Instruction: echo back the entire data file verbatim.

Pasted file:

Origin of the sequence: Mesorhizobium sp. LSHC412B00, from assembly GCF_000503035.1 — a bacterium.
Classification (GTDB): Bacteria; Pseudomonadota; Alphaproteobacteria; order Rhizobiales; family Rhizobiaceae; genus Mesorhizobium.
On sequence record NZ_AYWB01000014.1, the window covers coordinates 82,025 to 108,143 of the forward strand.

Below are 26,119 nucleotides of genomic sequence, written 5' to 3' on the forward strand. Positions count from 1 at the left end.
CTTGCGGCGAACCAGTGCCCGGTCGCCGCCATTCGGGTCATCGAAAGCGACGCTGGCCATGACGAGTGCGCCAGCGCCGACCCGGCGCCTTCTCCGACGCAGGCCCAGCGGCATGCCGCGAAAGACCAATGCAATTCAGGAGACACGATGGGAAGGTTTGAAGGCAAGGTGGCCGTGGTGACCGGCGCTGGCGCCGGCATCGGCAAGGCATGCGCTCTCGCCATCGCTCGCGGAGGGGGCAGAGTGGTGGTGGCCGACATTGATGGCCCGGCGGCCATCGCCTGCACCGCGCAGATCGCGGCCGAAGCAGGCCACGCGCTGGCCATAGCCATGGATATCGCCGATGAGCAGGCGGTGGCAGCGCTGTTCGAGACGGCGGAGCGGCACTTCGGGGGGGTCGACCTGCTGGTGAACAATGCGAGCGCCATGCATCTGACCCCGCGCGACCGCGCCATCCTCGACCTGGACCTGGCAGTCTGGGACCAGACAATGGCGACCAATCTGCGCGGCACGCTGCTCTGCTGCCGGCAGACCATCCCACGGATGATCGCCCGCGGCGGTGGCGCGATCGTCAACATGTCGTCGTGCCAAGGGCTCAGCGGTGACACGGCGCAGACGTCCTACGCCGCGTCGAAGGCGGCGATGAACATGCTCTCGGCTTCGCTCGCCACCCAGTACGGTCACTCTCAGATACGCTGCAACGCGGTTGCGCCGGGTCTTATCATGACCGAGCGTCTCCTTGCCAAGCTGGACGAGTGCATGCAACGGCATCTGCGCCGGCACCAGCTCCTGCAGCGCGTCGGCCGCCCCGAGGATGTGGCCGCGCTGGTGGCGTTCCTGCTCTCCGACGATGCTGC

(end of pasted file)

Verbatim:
Origin of the sequence: Mesorhizobium sp. LSHC412B00, from assembly GCF_000503035.1 — a bacterium.
Classification (GTDB): Bacteria; Pseudomonadota; Alphaproteobacteria; order Rhizobiales; family Rhizobiaceae; genus Mesorhizobium.
On sequence record NZ_AYWB01000014.1, the window covers coordinates 82,025 to 108,143 of the forward strand.

Below are 26,119 nucleotides of genomic sequence, written 5' to 3' on the forward strand. Positions count from 1 at the left end.
CTTGCGGCGAACCAGTGCCCGGTCGCCGCCATTCGGGTCATCGAAAGCGACGCTGGCCATGACGAGTGCGCCAGCGCCGACCCGGCGCCTTCTCCGACGCAGGCCCAGCGGCATGCCGCGAAAGACCAATGCAATTCAGGAGACACGATGGGAAGGTTTGAAGGCAAGGTGGCCGTGGTGACCGGCGCTGGCGCCGGCATCGGCAAGGCATGCGCTCTCGCCATCGCTCGCGGAGGGGGCAGAGTGGTGGTGGCCGACATTGATGGCCCGGCGGCCATCGCCTGCACCGCGCAGATCGCGGCCGAAGCAGGCCACGCGCTGGCCATAGCCATGGATATCGCCGATGAGCAGGCGGTGGCAGCGCTGTTCGAGACGGCGGAGCGGCACTTCGGGGGGGTCGACCTGCTGGTGAACAATGCGAGCGCCATGCATCTGACCCCGCGCGACCGCGCCATCCTCGACCTGGACCTGGCAGTCTGGGACCAGACAATGGCGACCAATCTGCGCGGCACGCTGCTCTGCTGCCGGCAGACCATCCCACGGATGATCGCCCGCGGCGGTGGCGCGATCGTCAACATGTCGTCGTGCCAAGGGCTCAGCGGTGACACGGCGCAGACGTCCTACGCCGCGTCGAAGGCGGCGATGAACATGCTCTCGGCTTCGCTCGCCACCCAGTACGGTCACTCTCAGATACGCTGCAACGCGGTTGCGCCGGGTCTTATCATGACCGAGCGTCTCCTTGCCAAGCTGGACGAGTGCATGCAACGGCATCTGCGCCGGCACCAGCTCCTGCAGCGCGTCGGCCGCCCCGAGGATGTGGCCGCGCTGGTGGCGTTCCTGCTCTCCGACGATGCTGC